China is 'running a campaign of intimidation' against Uighur diaspora, says Amnesty International

July 8, 2009, file photo, paramilitary police walk past an elderly ethnic minority man in Urumqi, western China's Xinjiang region.
July 8, 2009, file photo, paramilitary police walk past an elderly ethnic minority man in Urumqi, western China's Xinjiang region. Copyright AP Photo/Ng Han Guan, FileNg Han Guan
By Euronews
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They say the intimidation is 'unparalleled and illegal'.


In a damning new report, Amnesty International has accused China of harassing Uighurs and other ethnic Muslim groups, even after they've left the country.

The report is based on testimony from hundreds of people in 22 countries around the world. 

The case studies allege that Beijing targets people from the autonomous Xinjiang territory, using pressure from its embassies, messaging apps and threatening phone calls.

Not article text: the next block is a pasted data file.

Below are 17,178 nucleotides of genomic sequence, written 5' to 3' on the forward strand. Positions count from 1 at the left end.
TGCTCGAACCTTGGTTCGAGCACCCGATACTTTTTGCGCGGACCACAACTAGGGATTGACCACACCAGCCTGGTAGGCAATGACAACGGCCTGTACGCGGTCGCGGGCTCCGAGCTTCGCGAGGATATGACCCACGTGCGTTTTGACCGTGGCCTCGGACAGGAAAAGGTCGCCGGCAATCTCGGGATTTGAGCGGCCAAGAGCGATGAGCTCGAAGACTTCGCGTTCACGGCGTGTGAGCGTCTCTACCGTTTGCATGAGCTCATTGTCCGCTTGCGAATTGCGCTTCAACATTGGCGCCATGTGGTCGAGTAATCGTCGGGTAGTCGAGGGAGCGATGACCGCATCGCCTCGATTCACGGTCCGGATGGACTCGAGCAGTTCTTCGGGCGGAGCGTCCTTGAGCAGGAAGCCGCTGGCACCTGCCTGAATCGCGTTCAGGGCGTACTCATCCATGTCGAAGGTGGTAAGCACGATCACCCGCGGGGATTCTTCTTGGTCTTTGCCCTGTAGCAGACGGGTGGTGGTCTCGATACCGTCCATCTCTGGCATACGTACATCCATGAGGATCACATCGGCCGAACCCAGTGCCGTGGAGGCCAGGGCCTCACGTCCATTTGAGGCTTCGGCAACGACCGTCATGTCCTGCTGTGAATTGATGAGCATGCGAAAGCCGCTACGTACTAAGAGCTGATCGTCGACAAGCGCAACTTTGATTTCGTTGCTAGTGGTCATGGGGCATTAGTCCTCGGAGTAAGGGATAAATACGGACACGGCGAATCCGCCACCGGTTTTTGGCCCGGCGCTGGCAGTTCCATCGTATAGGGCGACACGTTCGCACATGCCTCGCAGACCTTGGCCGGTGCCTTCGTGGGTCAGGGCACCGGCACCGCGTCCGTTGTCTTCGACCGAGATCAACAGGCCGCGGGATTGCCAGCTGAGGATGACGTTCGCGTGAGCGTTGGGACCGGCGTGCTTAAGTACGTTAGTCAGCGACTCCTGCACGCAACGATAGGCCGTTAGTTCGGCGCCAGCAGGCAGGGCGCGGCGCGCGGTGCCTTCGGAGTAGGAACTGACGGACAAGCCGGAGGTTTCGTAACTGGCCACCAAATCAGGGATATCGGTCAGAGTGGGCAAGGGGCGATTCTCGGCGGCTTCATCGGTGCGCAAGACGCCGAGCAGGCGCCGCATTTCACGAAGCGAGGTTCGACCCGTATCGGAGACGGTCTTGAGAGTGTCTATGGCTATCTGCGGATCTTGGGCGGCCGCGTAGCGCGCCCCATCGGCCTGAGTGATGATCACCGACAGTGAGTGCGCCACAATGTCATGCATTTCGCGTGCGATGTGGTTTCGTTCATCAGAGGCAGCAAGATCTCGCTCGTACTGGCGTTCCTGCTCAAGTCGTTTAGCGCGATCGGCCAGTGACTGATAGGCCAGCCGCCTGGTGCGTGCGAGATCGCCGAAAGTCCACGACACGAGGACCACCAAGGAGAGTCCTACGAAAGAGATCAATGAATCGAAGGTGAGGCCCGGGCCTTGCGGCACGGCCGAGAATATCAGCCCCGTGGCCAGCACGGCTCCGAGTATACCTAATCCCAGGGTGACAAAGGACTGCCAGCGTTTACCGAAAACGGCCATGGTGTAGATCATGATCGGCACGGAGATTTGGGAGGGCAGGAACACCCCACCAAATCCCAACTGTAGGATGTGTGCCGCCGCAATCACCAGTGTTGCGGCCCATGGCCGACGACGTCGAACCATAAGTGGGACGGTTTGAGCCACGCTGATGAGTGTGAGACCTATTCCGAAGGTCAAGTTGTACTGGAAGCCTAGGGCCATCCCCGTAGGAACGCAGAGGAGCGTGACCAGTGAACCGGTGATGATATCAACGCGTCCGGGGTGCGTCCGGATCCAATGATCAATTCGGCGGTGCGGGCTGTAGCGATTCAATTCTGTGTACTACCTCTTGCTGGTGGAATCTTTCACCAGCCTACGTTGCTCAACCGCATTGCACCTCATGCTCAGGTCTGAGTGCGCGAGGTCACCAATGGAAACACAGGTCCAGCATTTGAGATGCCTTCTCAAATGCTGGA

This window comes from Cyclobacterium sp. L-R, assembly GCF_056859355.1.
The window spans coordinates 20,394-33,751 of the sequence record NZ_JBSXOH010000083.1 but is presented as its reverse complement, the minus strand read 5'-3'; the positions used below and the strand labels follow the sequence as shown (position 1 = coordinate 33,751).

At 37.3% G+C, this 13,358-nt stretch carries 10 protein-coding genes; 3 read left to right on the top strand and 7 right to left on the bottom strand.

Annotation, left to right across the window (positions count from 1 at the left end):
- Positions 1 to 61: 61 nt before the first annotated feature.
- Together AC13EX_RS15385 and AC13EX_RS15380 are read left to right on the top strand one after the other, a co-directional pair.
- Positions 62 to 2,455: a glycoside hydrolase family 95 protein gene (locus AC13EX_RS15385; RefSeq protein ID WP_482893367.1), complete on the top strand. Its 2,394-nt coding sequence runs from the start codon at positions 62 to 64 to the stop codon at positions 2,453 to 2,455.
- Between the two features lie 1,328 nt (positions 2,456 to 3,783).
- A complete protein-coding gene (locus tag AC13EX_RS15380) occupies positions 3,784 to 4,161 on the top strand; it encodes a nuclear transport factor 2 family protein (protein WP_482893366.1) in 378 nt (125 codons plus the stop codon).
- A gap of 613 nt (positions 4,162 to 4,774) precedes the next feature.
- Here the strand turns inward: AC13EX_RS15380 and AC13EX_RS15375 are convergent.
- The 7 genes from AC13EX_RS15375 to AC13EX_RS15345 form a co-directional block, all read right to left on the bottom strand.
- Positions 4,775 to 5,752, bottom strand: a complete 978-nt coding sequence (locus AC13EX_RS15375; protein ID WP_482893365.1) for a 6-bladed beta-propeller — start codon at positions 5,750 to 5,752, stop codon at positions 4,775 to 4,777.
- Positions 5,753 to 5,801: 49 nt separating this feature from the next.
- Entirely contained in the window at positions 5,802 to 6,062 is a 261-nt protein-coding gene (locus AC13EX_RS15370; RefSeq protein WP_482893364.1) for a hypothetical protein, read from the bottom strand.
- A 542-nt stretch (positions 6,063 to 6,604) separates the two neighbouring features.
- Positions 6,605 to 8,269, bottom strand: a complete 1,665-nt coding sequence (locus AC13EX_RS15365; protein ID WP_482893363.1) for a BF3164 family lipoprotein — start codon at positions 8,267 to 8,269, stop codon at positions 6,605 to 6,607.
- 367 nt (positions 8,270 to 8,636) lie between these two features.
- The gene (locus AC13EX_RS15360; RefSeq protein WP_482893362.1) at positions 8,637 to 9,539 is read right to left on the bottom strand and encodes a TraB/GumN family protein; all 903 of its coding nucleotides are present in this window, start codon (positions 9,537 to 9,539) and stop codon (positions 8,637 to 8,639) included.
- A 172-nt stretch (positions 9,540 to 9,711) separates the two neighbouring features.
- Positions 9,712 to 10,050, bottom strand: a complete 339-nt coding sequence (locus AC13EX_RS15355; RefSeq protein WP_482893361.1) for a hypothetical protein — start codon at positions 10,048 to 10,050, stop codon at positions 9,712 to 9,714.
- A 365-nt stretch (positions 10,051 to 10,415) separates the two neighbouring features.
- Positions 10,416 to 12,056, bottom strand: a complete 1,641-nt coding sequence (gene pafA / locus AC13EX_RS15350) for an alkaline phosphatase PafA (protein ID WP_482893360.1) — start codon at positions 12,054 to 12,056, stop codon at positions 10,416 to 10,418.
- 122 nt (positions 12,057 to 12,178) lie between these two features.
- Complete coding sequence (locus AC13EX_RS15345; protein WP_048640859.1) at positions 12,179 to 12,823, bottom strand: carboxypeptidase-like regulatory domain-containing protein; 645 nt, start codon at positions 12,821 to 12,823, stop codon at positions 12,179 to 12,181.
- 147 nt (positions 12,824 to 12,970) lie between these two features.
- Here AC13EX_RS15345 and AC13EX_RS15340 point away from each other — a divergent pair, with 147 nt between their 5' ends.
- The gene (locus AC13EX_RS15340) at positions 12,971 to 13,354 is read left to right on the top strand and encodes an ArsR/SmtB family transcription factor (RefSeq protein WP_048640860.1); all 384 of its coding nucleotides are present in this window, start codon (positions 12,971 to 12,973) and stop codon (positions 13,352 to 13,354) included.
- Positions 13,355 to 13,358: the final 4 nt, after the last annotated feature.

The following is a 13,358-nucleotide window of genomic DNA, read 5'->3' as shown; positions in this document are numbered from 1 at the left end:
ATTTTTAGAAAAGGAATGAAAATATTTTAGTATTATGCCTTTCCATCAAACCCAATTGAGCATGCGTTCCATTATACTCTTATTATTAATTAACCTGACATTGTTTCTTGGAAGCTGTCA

'Unparalleled and illegal'

Nicholas Bequelin is Amnesty's regional director for east and south-east Asia and the Pacific. Speaking to Euronews' Good Morning Europe show, he said Chinese government papers leaked earlier this week confirm the findings of the new report.

"Chinese official documents establish very clearly that one of the missions of Chinese embassies and consulates abroad is to track down people who came from China, who came from Xinjiang, to identify them, to identify their relatives back in Xinjiang, to order their monitoring and surveillance."

The scope of this campaign is "unparalleled and illegal," Bequelin said.

"Any dealing with China, whether it's business or security or trade, should raise these issues and should ask the Chinese government for an account. This must be raised at the public level by governments.

In 2017, China began a campaign of mass detention of predominantly Muslim groups in Xinjiang. But Beijing has justified the policy as vocational education and training, aimed at countering extremism.

'Giant police state'

These issues must also be raised in connection with the coronavirus outbreak, Bequelin said.

"What we are seeing are policies that essentially rely on social control, use of artificial intelligence, facial recognition, big data, with the sole purpose of building a giant police state," he said.

Listen to the full interview with Nicholas Bequelin in the video player, above.

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